Still, the King Under the Mountain does not allow himself to break completely in front of anyone, not even the bowman, and the stress is weighing on his shoulders by the time the rest of Durin's Folk arrive.
It is spring by then, the snows melting away on the lower reaches of the mountain, and Erebor's denizens let out a sigh of relief when they can finally throw open the shutters and breathe in deep again. Though this is nothing to the new life that fills the kingdom when the remainder of Kíli's people appear on the western road, their spirits fresh and ready to tackle the remaining challenges.
Indeed the dwarf hadn't realized how empty his kingdom was until it was suddenly filled with laughing families, dwarrowdams and dwarrowlings running through the halls. Because the archer had been leading a bare two score of warriors, their numbers scarcely tripled by the men of Laketown, and this here is what Kíli has been working toward. This is joy, happiness, and hope where there was none before.
Thus the king finds himself smiling again as he watches Erebor's children return to their homeland and he feels like a dwarrowling himself when his mother takes him into her arms. For Dís was riding at the front of the procession and Kíli is sure that her leadership is what allowed Durin's Folk to make such good time.
Indeed the dwarrowdam is a force of nature that no one can deny and it is such a relief to have her back at his side. So while the road to come is still filled with pitfalls, Kíli begins to think that he may yet survive.
Truly those first two years are the hardest, the young king uneasy in his power and burdened by his grief. The dwarf keeps turning to speak to his brother without thinking, the shock of finding only empty air ever a bleeding wound. He cannot sleep for dreaming of a scarlet river pouring across his fingers and many an evening finds the archer kneeling by Fíli's tomb.
It helps to speak to his brother, his worries spilling out in a wave of frustration until his voice is hoarse with use. The dead cannot judge him for his weaknesses and Kíli has to imagine that Thorin and Fíli would understand if they were here. Both of them knew how heavy a crown could seem, even if his uncle bore the weight far more gracefully, and Kíli can only hope that they are proud of his efforts now. The archer has to make them proud or he will never join his kin in Mahal's halls.
So the dwarf allows no one else to see the cracks in his foundation, though Dís often looks at him with a mother's knowing eyes. He allows none of his subjects to see the doubts that strike him sometimes for Durin's Folk must never know how often he wishes that he were buried with his brother; how often the archer forgoes tears for fury and curses Bilbo's sacrifice.
“You should have forgotten us,” Kíli screams, hurling his crown across the room to clang against the wall. “You should have gone back to the Shire and let me die in peace. It would have been better that way, better for everyone.”
But the dwarf's rage always burns out quickly, his anger leaving naught but weariness behind. Because Kíli cannot escape the guilt of surviving when so many more did not; guilt that grows inside him with each new grave that’s dug. And there are still graves a plenty since every excavation of old tunnels finds more bodies: dwarrowdams and dwarrowlings who had deserved much more than this. These deaths haunt Kíli far more than the warriors who had died in battle because at least those dwarrows had had a fighting chance.
Yet if the king has learned anything since taking up his uncle's crown, it's that life isn't fair at all. Life simply is in all its horror and glory and there's no point in wishing that he lived in better days. The best that anyone can do is enjoy the happiness that fate allows them and struggle onward through the sorrow and the pain.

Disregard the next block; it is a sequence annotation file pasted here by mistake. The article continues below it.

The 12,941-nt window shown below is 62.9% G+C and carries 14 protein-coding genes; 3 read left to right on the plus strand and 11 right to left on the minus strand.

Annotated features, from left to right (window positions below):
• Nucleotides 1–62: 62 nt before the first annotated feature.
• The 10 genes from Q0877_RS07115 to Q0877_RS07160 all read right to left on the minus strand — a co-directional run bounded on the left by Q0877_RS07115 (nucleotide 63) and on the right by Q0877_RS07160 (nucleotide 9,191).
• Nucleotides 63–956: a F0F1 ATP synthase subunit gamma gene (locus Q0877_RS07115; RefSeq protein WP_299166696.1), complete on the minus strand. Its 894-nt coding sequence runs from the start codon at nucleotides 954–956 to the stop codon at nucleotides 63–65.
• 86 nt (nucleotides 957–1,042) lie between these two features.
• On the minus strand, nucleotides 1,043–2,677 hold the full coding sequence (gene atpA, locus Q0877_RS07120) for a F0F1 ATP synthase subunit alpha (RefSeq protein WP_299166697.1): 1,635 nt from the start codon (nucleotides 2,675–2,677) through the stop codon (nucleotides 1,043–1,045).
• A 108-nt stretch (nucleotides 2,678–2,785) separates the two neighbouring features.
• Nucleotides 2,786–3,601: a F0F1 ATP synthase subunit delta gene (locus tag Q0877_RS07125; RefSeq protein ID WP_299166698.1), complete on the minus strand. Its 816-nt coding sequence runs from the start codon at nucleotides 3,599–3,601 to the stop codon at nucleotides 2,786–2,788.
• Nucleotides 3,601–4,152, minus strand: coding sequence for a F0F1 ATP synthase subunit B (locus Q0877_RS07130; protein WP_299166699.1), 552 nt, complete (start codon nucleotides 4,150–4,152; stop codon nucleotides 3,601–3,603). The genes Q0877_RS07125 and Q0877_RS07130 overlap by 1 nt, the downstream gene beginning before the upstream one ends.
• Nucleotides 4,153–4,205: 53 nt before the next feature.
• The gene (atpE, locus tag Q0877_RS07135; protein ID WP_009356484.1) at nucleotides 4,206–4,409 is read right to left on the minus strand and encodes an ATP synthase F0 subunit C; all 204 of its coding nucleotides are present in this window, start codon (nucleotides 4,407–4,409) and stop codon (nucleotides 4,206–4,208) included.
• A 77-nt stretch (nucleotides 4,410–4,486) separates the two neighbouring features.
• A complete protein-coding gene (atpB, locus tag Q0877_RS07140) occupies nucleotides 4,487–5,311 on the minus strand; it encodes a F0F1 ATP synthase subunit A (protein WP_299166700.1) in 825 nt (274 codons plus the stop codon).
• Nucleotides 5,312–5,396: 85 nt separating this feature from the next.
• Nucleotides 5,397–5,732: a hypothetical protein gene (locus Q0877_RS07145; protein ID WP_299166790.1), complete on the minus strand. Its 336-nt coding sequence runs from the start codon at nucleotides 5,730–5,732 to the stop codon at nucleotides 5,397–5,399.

So Kíli does; he rules over Durin's Folk as best as he is able and although he stumbles sometimes, the dwarf learns from his mistakes. He learns how to negotiate with Bard, Dáin and Thranduil, how to keep his nobles in line if not always happy, and his people respond to his efforts with the utmost loyalty.
How could they not adore the archer when he cares so deeply about their troubles, always ready to lend an ear or a helping hand? Indeed, he is beloved, Erebor's young king; beloved even when he's not so young anymore.
For the years keep turning as they're wont to do and Kíli grows with them, his body taking the last steps to maturity. He's no longer as flighty or as quick to act before thinking, though not so quick to smile either now. Yet even Kíli's grief has softened as all wounds must scar over and these days he visits the dead in order to put his thoughts in order instead of weep or rant.
The dwarf finds peace there by the tombs of his kindred, the chamber slowly becoming his sanctuary. This is one of the few places where no one will bother him and so he escapes there when the demands of his kingdom begin to weigh on his mind. Kíli tells Thorin of his struggle to find the best path for their people, jokes with Fíli about finally having a more impressive beard than his brother and finds himself missing Bilbo's own special brand of practicality.
Somehow the king doubts that the hobbit would have put up with any nonsense from his guild masters and imagining their burglar's sharp remarks helps to ease the tedium when court drags on too long. Indeed Bilbo would have been a force to reckon with in the politics of Erebor and this is something the king is truly sorry that he never got to see.
So even if it’s a little odd to prefer the company of ghosts to that of living people, Kíli figures that he’s entitled to some eccentricities after all his sorrow and no one can deny that the Lonely Mountain is standing strong again.
His people never question where their king disappears to and it is these ghosts who comfort the dwarf when the passing years finally claim his mother's life as well. Dís had taken over those duties that a queen was usually called to handle, her deft hand ensuring that no one could fault Erebor's hospitality, and her passing leaves a hole in the kingdom that no one else can fill. So Kíli invites all who knew her to see Dís buried, her body laid in state as befits a dowager queen.